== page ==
District 9

(update of a previous post – original is here)

Title: District 9
Year: 2009
Length: 112 minutes
Director: Neill Blomkamp
Writers: Neill Blomkamp & Terri Tatchell
Starring: Sharlto Copley
Music: Clinton Shorter
Distinctions: Oscar nominations for Best Picture, Best Adapted Screenplay, Best Visual Effects and Best Editing; currently #102 on IMDb’s Top 250

My reaction
Synopsis: a million aliens stranded on Earth are kept in a South African slum
How I saw it: in the theater, August 2009; on video (rented from Netflix), yesterday
Concept: Great.
Story: Bad.
Characters: Terrible. The character development doesn’t make a lot of sense; the main human character does a moral 180 in the space of about five minutes. And they go out of their way to establish just how alien these aliens’ culture is, but then the two alien characters we get to know are not at all alien, but instead have (Western) human cultural mores (and are the only such characters in the movie) and behave like Hollywood protagonists.
Dialog: Good.
Pacing: Good.
Cinematography: Bad.
Special effects/design: Indifferent. The special effects are better than you might expect for this kind of movie, but I’m prejudiced against CGI (at least, when it looks like CGI).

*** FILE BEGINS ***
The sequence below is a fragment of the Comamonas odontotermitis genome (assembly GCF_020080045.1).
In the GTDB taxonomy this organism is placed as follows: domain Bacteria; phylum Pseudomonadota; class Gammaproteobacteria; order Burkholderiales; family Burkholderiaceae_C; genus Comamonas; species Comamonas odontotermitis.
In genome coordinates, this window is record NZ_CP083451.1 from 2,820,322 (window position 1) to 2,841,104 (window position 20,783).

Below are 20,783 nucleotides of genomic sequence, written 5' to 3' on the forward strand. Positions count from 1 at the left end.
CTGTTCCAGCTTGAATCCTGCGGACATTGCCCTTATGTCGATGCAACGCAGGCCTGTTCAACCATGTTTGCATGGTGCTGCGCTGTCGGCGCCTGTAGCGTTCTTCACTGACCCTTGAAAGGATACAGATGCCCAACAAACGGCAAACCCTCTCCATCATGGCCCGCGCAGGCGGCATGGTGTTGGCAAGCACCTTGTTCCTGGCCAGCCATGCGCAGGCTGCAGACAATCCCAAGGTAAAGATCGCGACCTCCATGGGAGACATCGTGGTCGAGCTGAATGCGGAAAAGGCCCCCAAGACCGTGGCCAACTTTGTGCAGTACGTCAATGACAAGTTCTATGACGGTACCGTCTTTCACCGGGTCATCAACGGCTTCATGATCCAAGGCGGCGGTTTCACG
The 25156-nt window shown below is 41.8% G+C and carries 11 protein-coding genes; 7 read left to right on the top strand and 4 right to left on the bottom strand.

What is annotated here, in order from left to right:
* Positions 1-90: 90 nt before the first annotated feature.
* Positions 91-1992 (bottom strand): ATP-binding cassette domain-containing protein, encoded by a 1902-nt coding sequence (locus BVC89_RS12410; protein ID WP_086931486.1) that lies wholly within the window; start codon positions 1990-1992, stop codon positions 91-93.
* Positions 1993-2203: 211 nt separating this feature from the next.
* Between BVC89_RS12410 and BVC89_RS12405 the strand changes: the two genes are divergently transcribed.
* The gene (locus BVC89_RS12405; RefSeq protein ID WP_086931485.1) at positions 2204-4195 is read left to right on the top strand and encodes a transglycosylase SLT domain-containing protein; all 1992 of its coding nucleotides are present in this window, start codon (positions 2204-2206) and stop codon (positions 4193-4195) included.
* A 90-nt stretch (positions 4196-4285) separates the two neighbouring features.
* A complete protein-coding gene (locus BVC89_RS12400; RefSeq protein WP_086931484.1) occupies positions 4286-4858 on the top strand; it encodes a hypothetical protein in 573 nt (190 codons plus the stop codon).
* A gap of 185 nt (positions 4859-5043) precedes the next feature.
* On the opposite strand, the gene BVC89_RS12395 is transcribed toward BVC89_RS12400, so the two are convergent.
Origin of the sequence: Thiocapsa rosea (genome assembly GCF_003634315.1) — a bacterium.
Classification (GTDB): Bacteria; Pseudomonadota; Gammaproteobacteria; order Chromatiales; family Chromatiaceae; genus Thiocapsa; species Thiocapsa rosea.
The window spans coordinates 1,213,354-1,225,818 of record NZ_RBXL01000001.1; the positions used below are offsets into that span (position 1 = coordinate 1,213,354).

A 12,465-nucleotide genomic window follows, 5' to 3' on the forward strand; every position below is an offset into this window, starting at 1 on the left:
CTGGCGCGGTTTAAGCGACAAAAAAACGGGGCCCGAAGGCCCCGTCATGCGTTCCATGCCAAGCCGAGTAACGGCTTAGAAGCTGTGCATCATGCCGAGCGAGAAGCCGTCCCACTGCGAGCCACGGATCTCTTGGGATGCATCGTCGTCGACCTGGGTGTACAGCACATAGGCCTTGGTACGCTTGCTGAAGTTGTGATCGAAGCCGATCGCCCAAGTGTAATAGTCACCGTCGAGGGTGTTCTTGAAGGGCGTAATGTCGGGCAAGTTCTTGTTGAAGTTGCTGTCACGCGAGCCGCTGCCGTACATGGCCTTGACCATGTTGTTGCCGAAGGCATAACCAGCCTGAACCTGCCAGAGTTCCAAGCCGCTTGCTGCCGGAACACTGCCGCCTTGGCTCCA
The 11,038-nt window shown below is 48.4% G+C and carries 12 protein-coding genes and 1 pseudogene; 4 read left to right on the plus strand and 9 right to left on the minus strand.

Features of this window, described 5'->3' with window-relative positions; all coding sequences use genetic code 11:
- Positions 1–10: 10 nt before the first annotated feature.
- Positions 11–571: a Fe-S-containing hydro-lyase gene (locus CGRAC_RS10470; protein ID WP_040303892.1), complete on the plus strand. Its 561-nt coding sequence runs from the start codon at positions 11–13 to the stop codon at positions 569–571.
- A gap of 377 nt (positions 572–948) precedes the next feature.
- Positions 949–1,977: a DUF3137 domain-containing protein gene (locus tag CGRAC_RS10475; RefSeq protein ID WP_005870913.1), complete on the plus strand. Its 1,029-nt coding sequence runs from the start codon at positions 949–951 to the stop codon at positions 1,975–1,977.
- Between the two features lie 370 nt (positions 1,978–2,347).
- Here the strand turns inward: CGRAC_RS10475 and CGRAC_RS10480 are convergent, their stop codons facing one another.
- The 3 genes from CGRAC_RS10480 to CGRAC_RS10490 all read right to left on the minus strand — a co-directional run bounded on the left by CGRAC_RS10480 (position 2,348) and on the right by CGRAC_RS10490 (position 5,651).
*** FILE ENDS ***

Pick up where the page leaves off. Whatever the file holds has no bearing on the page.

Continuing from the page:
Acting: Good.
Music: Indifferent.
Subjective Rating: 6/10 (Okay). Strange – the first time I saw it, I thought it was a great, if flawed, movie. But now, I’m wondering what I saw in it. I had written that it was “lots of fun” and “entertaining throughout.” Now, I find it boring; although it moves quickly, there isn’t anything to get me invested in it – probably because I know that after the first five minutes, there aren’t going to be any more interesting ideas to look forward to. I had also written that it was “very original” and that “you’ve never seen a movie like this before.” I guess that’s so, but apparently the novelty only stands up to one viewing. I have no doubt that I would like it even less if I were to see it again. And I wrote that “whether or not you think it’s good, it will probably get you thinking and talking about it afterward.” This time around, it’s got me thinking about how such a great idea for a movie, made without studio interference, manages to fail as spectacularly as it does.
Objective Rating: 2.1/4 (Okay).


Comments are closed.

%d bloggers like this: